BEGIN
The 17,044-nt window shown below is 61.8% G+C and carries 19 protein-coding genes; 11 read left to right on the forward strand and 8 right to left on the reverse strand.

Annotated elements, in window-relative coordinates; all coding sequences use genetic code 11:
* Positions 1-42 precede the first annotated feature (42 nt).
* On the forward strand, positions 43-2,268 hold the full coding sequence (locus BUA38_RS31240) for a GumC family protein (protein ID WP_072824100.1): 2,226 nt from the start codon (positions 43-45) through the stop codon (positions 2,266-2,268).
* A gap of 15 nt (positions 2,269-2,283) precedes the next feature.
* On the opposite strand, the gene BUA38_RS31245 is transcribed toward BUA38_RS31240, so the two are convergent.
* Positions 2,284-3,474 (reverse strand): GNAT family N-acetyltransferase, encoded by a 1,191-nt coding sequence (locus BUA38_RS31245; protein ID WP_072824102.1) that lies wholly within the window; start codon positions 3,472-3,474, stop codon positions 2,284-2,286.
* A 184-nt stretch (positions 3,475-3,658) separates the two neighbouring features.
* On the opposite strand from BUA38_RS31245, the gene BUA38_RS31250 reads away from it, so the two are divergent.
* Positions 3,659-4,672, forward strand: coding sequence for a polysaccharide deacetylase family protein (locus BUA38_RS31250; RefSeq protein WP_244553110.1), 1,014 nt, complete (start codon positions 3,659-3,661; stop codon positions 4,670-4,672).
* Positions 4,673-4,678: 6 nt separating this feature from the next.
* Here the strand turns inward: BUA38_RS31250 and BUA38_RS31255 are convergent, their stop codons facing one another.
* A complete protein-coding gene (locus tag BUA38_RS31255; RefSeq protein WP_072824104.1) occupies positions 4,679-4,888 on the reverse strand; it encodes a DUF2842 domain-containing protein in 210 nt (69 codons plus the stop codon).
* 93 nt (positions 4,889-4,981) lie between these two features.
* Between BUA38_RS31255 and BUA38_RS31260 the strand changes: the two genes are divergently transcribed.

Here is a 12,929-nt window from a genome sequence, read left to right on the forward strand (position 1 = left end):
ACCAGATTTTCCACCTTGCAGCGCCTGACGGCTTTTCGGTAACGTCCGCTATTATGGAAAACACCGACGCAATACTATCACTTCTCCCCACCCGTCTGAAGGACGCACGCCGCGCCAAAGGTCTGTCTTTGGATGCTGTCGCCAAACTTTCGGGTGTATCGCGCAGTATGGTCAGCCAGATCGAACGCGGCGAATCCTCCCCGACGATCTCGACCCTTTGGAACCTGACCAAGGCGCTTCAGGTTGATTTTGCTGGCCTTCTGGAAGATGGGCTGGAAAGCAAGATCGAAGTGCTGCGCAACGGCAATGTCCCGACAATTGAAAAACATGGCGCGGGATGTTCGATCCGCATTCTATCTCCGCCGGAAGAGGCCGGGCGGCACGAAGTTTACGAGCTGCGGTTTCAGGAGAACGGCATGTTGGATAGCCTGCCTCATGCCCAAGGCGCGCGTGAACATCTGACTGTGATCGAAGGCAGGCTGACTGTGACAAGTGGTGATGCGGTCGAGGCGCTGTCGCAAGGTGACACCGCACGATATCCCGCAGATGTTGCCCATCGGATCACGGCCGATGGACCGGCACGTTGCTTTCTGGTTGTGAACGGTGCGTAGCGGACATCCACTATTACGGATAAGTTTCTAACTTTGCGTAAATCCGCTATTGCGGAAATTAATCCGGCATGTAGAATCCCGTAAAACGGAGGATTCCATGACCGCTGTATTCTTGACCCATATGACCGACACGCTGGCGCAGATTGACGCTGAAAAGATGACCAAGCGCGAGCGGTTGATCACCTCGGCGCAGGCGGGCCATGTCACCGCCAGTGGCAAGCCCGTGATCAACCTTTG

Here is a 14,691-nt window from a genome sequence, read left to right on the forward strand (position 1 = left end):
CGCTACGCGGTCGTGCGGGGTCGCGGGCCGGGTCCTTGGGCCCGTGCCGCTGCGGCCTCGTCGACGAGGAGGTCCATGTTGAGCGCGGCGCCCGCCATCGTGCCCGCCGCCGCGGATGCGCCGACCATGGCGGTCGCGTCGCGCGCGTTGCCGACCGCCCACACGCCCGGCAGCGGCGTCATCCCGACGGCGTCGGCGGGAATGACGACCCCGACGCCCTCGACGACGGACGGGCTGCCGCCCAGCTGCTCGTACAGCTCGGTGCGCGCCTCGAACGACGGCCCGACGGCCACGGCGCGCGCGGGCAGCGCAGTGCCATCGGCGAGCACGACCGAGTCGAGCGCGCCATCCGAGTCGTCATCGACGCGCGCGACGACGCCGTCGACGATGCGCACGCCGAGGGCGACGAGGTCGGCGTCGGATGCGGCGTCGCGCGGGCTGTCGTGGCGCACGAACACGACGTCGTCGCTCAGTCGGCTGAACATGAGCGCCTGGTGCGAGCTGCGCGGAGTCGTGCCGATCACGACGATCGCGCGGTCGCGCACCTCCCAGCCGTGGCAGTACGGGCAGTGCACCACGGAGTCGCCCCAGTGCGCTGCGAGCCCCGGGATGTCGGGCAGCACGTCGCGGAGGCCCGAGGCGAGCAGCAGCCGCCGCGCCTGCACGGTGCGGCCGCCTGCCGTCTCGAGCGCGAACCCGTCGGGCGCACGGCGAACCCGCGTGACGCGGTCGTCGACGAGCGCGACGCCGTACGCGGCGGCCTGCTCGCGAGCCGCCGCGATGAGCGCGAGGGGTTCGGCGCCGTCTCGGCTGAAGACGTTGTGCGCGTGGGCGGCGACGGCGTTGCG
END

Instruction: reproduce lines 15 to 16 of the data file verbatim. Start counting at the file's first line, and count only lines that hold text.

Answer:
* Between BUA38_RS31255 and BUA38_RS31260 the strand changes: the two genes are divergently transcribed.

Here is a 12,929-nt window from a genome sequence, read left to right on the forward strand (position 1 = left end):